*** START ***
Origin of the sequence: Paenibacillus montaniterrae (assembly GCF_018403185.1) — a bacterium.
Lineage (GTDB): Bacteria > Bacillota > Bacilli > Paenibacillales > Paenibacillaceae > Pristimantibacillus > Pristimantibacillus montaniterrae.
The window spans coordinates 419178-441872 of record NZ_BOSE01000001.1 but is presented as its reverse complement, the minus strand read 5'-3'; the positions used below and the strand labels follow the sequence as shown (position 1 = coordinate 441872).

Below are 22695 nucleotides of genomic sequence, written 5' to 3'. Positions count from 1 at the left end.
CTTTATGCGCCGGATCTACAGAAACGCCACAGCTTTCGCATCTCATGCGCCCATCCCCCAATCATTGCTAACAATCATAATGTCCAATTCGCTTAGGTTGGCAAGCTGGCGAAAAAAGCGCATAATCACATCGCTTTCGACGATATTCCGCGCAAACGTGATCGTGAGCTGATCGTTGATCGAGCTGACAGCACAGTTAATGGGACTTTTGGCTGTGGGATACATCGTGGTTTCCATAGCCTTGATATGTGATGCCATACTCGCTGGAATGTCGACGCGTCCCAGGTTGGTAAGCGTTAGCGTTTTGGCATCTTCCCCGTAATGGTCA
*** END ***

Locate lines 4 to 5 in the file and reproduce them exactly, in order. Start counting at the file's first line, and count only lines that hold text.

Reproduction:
Below are 22695 nucleotides of genomic sequence, written 5' to 3'. Positions count from 1 at the left end.
CTTTATGCGCCGGATCTACAGAAACGCCACAGCTTTCGCATCTCATGCGCCCATCCCCCAATCATTGCTAACAATCATAATGTCCAATTCGCTTAGGTTGGCAAGCTGGCGAAAAAAGCGCATAATCACATCGCTTTCGACGATATTCCGCGCAAACGTGATCGTGAGCTGATCGTTGATCGAGCTGACAGCACAGTTAATGGGACTTTTGGCTGTGGGATACATCGTGGTTTCCATAGCCTTGATATGTGATGCCATACTCGCTGGAATGTCGACGCGTCCCAGGTTGGTAAGCGTTAGCGTTTTGGCATCTTCCCCGTAATGGTCA